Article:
Malaysia axes Myanmar football matches over Rohingya crackdown
published : 1 Dec 2016 at 19:04
KUALA LUMPUR - Muslim-majority Malaysia has abruptly cancelled two under-22 football friendlies against Myanmar to protest at the bloody crackdown on Rohingya Muslims.
Rohingya Muslim refugees protest against the persecution of Rohingya Muslims in Myanmar, outside the Myanmar Embassy in Kuala Lumpur on Nov 25, 2016.
The national football team announced via Twitter Wednesday that the Dec 9 and 12 matches in Rangoon had been cancelled but did not elaborate.
Malaysia has recently upped its criticism of Myanmar over its handling of the crisis.
Officials from the Football Association of Malaysia could not be reached for comment but a senior Malaysian sports official told AFP Thursday that the cancellation was a "political decision".
Prime Minister Najib Razak in a speech on Thursday at the annual assembly of his ruling United Malays National Organisation (Umno), strongly condemned the violence against "our Muslim Rohingya brothers" in Buddhist-dominated Myanmar.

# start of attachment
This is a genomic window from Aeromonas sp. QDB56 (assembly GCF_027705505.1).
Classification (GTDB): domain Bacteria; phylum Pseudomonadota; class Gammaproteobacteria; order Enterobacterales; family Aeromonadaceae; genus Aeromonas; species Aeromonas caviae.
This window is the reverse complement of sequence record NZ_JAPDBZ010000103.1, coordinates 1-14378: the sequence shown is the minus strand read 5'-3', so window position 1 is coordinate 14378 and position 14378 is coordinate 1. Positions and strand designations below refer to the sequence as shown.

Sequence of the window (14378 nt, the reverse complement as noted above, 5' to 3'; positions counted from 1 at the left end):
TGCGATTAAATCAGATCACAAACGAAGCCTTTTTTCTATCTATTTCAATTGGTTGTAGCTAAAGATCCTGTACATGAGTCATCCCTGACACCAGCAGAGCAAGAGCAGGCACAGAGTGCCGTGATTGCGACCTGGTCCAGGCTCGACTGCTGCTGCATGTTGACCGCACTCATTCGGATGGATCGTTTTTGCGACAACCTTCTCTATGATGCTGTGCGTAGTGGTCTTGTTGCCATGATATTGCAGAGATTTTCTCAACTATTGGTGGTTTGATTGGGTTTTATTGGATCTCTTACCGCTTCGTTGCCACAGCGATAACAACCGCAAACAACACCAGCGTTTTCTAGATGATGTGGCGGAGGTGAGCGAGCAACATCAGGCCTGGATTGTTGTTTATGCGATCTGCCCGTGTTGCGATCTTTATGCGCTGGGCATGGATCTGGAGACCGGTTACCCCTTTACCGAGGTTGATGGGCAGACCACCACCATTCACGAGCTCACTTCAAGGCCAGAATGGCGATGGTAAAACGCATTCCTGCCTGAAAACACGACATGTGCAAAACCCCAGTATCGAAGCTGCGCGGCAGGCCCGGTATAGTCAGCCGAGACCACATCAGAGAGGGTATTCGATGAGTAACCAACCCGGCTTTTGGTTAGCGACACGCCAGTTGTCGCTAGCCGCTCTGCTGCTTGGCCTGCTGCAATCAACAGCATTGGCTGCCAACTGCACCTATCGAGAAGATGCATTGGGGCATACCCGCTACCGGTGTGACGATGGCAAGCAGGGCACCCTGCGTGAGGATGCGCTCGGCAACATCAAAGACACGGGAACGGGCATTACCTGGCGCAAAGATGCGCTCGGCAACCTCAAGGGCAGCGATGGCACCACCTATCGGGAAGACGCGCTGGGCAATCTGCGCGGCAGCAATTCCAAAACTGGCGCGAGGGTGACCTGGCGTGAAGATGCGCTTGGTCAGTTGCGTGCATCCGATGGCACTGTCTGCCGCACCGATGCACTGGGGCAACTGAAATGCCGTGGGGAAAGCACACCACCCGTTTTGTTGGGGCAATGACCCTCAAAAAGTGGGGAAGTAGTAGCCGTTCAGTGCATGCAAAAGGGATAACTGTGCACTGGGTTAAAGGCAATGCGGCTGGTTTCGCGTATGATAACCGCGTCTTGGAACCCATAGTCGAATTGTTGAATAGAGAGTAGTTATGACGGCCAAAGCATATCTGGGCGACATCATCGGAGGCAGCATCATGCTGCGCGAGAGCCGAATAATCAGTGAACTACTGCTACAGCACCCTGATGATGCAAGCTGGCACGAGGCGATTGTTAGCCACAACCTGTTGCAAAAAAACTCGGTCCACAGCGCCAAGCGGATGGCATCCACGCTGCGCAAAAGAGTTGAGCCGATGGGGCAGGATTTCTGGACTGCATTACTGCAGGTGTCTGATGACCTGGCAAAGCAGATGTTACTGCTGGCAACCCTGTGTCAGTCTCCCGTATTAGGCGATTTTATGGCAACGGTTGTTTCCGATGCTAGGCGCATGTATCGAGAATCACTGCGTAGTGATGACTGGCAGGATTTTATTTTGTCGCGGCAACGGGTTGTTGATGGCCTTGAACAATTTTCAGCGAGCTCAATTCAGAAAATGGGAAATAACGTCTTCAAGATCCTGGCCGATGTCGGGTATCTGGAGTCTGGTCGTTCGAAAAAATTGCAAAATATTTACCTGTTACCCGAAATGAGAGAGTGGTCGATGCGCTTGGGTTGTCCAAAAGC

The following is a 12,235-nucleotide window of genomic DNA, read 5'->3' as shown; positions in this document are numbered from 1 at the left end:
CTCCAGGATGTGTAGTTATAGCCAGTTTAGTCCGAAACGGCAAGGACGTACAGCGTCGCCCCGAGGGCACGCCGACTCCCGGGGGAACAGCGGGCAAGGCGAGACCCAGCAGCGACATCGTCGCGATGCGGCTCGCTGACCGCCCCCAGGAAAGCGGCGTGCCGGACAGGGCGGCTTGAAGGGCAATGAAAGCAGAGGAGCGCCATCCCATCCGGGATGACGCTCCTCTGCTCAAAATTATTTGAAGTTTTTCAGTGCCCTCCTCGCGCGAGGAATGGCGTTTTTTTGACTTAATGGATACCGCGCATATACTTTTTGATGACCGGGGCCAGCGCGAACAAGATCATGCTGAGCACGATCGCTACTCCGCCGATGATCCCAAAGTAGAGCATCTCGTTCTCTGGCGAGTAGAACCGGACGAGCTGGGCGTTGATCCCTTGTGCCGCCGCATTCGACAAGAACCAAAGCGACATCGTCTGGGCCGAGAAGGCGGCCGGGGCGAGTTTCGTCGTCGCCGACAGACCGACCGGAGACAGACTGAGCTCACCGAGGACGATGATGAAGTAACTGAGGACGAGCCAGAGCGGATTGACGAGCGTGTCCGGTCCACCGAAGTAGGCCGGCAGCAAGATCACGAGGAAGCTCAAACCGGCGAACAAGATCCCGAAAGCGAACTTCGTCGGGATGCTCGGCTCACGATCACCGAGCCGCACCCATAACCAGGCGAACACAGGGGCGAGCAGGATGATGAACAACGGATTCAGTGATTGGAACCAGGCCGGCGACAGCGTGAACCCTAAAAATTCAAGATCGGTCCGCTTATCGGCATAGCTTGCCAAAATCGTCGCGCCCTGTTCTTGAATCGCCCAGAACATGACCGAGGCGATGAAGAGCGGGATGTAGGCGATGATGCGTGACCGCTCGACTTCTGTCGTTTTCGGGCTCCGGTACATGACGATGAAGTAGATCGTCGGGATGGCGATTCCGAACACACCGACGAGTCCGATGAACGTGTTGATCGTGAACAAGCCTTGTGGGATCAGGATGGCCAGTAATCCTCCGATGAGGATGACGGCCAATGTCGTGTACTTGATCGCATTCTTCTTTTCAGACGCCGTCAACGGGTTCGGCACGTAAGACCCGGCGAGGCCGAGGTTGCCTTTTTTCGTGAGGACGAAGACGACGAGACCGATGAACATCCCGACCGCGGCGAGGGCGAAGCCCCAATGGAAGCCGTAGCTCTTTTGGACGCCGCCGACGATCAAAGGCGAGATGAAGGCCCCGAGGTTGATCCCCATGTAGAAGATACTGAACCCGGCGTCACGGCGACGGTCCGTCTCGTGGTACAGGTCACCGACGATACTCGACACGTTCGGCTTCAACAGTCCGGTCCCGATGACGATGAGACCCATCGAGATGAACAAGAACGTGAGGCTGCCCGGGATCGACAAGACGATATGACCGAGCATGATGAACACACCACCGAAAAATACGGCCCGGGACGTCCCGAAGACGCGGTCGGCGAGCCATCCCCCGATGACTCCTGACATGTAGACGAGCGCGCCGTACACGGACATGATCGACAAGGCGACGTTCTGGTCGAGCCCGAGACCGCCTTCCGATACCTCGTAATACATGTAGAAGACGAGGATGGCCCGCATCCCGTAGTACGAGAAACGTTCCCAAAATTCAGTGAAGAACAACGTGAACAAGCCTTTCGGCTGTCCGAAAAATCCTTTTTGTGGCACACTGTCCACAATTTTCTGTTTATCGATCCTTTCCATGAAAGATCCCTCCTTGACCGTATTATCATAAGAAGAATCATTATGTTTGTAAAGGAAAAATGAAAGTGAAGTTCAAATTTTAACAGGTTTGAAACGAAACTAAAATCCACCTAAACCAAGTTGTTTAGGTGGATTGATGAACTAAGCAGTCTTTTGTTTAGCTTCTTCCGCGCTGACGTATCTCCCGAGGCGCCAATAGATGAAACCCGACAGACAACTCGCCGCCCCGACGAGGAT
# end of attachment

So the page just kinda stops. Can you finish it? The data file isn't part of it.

"The government led by Umno will do everything in its means to ensure the parties involved will stop the human rights violations," he said.
Najib will take part in a rare rally on Sunday to protest at the violence against Rohingya Muslims.
Myanmar's army has carried out a bloody crackdown in the western state of Rakhine and thousands of Rohingya have flooded over the border into Bangladesh this month, making horrifying claims of gang rape, torture and murder at the hands of security forces.
Analysis of satellite images by Human Rights Watch found hundreds of buildings in Rohingya villages have been razed.
Last Friday, Malaysia summoned the Myanmar ambassador while around 500 Malaysians and Rohingya marched through a heavy tropical downpour from a Kuala Lumpur mosque to Myanmar's embassy carrying banners denouncing the Rakhine "genocide."
Malaysia's Cabinet issued a statement last week condemning the violence, an unusually strong criticism against a fellow member of the 10-country Association of Southeast Asian Nations (Asean) which has a policy of non-interference in member states.
Myanmar has denied allegations of abuse, but has also banned foreign journalists and independent investigators from accessing the area to investigate.
Myanmar de facto leader Aung San Suu Kyi, a Nobel peace laureate, has faced a growing international backlash for what a UN official has said amounts to a campaign of ethnic cleansing.